Muslim extremists. American heroes. Betrayed confidences. Barren landscapes. It’s the stuff of a summer thriller, but sadly, Joby Warrick’s spellbinding book “The Triple Agent: The al-Qaeda Mole Who Infiltrated the CIA” is a work of nonfiction. And in the end, nine individuals ― including seven CIA operatives ― were killed.
Why was a young Jordanian doctor named Humam al-Balawi, who had never been face to face with American intelligence officers, waved through three security checkpoints at the super-secret CIA outpost in Khost, Afghanistan, near the Pakistan border? Because the trail for Osama bin Laden and Ayman al-Zawahiri had been cold for years, and with the passing of time, desperation rose and security was sacrificed.
Yet more than a year and a half later, very few questions had been answered regarding how al-Balawi had arrived literally on the CIA’s doorstep. That is, until the Washington Post’s Warrick, a Pulitzer Prize-winner who began his career at the Delaware County Daily Times and the Philadelphia Inquirer, was able to piece together what went wrong by researching the story from all sides.
The greatest challenge, he told me in an interview last week, was fleshing out and substantiating the Pakistani side of the narrative. So he and his team of two Pakistani researchers started with the writings and video recordings al-Balawi had left behind. They tracked down Pakistani officials who had conducted their own review of the attack, and eventually made contact with the Taliban operatives who had met and interacted with the former double agent. “In the aftermath of the attack, some were very proud to say that they knew Balawi,” Warrick recalled chillingly.
What made al-Balawi remarkable to American and Jordanian intelligence operatives was the sheer speed with which he bounded onto their radars. His violent anti-American Internet postings attracted the interest of Jordanian officials in January 2009. They confronted him, and he almost immediately agreed to become a double agent, travel to Pakistan and report on al-Qaida operations there.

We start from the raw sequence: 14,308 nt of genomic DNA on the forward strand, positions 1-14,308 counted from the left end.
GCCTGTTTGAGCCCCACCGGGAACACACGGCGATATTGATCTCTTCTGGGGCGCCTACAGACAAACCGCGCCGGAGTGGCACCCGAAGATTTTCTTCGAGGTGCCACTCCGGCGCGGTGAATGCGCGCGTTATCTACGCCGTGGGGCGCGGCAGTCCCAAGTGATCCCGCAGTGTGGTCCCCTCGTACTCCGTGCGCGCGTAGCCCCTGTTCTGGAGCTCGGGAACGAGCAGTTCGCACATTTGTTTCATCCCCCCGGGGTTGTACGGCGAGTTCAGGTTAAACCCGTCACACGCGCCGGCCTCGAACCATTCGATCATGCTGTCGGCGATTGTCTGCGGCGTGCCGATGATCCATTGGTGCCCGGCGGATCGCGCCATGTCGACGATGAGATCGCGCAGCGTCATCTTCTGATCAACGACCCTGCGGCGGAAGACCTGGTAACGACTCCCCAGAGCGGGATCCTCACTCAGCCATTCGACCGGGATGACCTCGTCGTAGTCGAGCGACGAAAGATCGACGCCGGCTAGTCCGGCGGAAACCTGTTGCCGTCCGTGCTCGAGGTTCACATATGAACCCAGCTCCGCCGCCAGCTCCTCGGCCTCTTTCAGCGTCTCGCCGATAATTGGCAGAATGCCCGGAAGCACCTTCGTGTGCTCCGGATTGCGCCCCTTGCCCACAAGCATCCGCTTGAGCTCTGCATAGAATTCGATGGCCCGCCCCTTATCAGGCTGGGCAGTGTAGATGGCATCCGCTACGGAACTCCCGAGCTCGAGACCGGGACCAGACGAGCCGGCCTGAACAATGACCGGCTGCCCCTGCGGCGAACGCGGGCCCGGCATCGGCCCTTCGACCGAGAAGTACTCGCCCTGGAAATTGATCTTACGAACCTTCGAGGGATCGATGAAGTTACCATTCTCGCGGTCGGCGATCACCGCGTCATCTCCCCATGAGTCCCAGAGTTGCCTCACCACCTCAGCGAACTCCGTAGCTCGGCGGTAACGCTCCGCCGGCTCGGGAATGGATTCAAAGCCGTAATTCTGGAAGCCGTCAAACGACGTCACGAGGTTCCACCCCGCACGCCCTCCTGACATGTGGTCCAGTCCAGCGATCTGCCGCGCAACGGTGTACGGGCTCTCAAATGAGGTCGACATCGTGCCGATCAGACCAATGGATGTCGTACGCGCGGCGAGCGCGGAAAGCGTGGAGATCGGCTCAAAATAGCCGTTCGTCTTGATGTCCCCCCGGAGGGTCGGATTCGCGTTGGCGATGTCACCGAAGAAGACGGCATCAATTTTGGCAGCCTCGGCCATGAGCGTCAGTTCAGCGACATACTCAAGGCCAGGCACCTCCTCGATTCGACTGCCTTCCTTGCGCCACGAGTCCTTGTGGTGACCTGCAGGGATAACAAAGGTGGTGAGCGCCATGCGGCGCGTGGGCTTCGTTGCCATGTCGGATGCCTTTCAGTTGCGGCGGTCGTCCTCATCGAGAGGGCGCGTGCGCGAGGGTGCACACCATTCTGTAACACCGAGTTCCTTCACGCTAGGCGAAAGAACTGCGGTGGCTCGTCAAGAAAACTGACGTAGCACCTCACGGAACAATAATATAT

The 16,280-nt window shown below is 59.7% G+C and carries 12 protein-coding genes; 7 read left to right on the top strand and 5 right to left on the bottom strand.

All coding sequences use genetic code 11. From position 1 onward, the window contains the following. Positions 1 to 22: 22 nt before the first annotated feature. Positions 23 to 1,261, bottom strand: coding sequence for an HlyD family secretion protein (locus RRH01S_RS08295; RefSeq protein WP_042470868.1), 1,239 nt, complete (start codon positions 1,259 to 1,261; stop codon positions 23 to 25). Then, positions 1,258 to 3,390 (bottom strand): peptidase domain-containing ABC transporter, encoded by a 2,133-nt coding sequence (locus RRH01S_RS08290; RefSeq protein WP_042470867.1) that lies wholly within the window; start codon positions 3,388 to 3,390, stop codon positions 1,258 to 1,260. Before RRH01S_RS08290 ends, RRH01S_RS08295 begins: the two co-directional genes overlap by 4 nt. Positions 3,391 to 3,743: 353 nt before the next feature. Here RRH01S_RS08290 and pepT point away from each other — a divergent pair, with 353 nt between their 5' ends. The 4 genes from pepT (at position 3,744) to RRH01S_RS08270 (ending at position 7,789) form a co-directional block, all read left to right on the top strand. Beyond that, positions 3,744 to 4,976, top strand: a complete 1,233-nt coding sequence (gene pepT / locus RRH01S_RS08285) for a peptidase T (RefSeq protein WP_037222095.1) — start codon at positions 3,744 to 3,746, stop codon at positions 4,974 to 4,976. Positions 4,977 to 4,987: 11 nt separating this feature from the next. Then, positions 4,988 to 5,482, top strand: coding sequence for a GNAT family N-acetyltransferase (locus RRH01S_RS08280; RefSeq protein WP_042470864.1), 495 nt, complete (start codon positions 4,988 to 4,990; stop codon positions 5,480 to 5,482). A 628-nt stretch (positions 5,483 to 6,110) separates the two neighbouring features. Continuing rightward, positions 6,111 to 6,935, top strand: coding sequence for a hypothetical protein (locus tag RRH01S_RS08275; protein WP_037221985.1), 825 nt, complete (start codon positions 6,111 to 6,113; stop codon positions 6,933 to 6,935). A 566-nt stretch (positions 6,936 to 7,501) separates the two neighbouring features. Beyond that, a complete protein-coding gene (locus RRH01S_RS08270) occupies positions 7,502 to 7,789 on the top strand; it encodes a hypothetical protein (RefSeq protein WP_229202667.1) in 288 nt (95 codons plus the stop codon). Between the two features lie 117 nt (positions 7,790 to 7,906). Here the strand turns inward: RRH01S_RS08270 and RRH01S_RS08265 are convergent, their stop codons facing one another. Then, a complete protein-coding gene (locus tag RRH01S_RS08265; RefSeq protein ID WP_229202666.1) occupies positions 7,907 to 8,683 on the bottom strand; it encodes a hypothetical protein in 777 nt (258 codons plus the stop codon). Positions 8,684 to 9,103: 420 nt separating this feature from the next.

Using his medical expertise to ingratiate himself, al-Balawi was soon building his credibility as a double agent by providing information from the ground regarding American drone strikes and passing along video snippets showing top al-Qaida leaders. Eventually, he reported becoming al-Zawahiri’s physician.
“It had happened quite suddenly, as Balawi related the events,” Warrick wrote. “One day he learned that Zawahiri’s health was slipping, and soon afterward the bearded, bespectacled terrorist leader was standing in front of him. Zawahiri, himself a doctor, was suffering from a range of complications related to diabetes, and he needed advice and medicine.”
Soon al-Balawi was providing further proof of his value as a spy by offering detailed summaries of al-Zawahiri’s medical history and physical condition to U.S. intelligence officials. Even more tantalizing was his revelation that he would have a follow-up visit with al-Qaida’s second-in-command a few weeks later.
But U.S. officials still knew very little about al-Balawi, who managed to infiltrate al-Qaida’s innermost circle inside of a year. Indeed, a veteran CIA officer and former Army Ranger named Darren LaBonte would repeatedly caution his colleagues to “go slow on this case.”
Nonetheless, preparations for the meeting with al-Balawi at Khost continued ― including a formal reception and a surprise birthday cake. An intelligence asset such as al-Balawi must feel welcomed, some Jordanian and U.S. officials reasoned.
In a tragic twist befitting a work of fiction, the preparations would prove unnecessary. Upon arriving at the base in Khost, al-Balawi detonated 30 pounds of explosives “with a force powerful enough to snap steel girders,” Warrick wrote. The seven CIA officers closest to the Subaru carrying al-Balawi ― including LaBonte ― were killed instantly.
Was it always al-Balawi’s design to set up this ruse?
“Long before his arrest by the Jordanians, Balawi was clearly intent on doing ‘something,’ ” Warrick told me. “He explored the possibility of slipping into Iraq to fight Americans but then chickened out and raised money instead. He wanted to find ways to help Hamas against the Israelis in 2008 but could only offer medical aid.
”His inability to find a tangible path to physical jihad is something that chafed at him and comes up repeatedly in his writings.“
By Michael Smerconish, The Philadelphia Inquirer
Michael Smerconish writes a weekly column for the Philadelphia Inquirer. ― Ed.
(McClatchy-Tribune Information Services)